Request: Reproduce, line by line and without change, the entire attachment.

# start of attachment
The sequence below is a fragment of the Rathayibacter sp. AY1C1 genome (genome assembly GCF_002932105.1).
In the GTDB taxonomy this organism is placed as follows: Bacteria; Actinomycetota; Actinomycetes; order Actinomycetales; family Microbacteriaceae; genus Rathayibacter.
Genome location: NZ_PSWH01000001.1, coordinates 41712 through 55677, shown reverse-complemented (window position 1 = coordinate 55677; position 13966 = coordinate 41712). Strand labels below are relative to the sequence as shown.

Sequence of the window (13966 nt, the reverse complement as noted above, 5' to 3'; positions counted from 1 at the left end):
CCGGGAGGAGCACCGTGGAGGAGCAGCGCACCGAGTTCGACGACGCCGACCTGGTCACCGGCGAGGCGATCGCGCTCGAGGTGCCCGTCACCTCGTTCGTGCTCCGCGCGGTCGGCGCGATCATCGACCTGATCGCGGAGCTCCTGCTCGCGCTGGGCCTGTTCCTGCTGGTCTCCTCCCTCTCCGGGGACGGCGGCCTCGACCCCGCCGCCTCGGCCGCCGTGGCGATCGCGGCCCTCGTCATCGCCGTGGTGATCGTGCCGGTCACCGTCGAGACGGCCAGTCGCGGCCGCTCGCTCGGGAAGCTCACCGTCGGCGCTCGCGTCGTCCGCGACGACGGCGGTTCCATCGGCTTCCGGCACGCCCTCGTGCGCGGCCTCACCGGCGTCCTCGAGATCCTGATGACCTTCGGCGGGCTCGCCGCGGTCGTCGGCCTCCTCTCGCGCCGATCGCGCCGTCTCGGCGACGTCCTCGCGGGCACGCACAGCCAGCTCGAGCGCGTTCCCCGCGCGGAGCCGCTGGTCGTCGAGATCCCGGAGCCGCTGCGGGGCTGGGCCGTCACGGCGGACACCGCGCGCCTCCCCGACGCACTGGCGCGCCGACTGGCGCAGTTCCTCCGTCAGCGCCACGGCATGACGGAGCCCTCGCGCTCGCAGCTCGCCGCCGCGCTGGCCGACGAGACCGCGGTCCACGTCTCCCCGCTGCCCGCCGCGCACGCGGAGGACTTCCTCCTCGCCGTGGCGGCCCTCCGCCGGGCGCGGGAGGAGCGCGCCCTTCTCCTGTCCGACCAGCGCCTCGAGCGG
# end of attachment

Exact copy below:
The sequence below is a fragment of the Rathayibacter sp. AY1C1 genome (genome assembly GCF_002932105.1).
In the GTDB taxonomy this organism is placed as follows: Bacteria; Actinomycetota; Actinomycetes; order Actinomycetales; family Microbacteriaceae; genus Rathayibacter.
Genome location: NZ_PSWH01000001.1, coordinates 41712 through 55677, shown reverse-complemented (window position 1 = coordinate 55677; position 13966 = coordinate 41712). Strand labels below are relative to the sequence as shown.

Sequence of the window (13966 nt, the reverse complement as noted above, 5' to 3'; positions counted from 1 at the left end):
CCGGGAGGAGCACCGTGGAGGAGCAGCGCACCGAGTTCGACGACGCCGACCTGGTCACCGGCGAGGCGATCGCGCTCGAGGTGCCCGTCACCTCGTTCGTGCTCCGCGCGGTCGGCGCGATCATCGACCTGATCGCGGAGCTCCTGCTCGCGCTGGGCCTGTTCCTGCTGGTCTCCTCCCTCTCCGGGGACGGCGGCCTCGACCCCGCCGCCTCGGCCGCCGTGGCGATCGCGGCCCTCGTCATCGCCGTGGTGATCGTGCCGGTCACCGTCGAGACGGCCAGTCGCGGCCGCTCGCTCGGGAAGCTCACCGTCGGCGCTCGCGTCGTCCGCGACGACGGCGGTTCCATCGGCTTCCGGCACGCCCTCGTGCGCGGCCTCACCGGCGTCCTCGAGATCCTGATGACCTTCGGCGGGCTCGCCGCGGTCGTCGGCCTCCTCTCGCGCCGATCGCGCCGTCTCGGCGACGTCCTCGCGGGCACGCACAGCCAGCTCGAGCGCGTTCCCCGCGCGGAGCCGCTGGTCGTCGAGATCCCGGAGCCGCTGCGGGGCTGGGCCGTCACGGCGGACACCGCGCGCCTCCCCGACGCACTGGCGCGCCGACTGGCGCAGTTCCTCCGTCAGCGCCACGGCATGACGGAGCCCTCGCGCTCGCAGCTCGCCGCCGCGCTGGCCGACGAGACCGCGGTCCACGTCTCCCCGCTGCCCGCCGCGCACGCGGAGGACTTCCTCCTCGCCGTGGCGGCCCTCCGCCGGGCGCGGGAGGAGCGCGCCCTTCTCCTGTCCGACCAGCGCCTCGAGCGG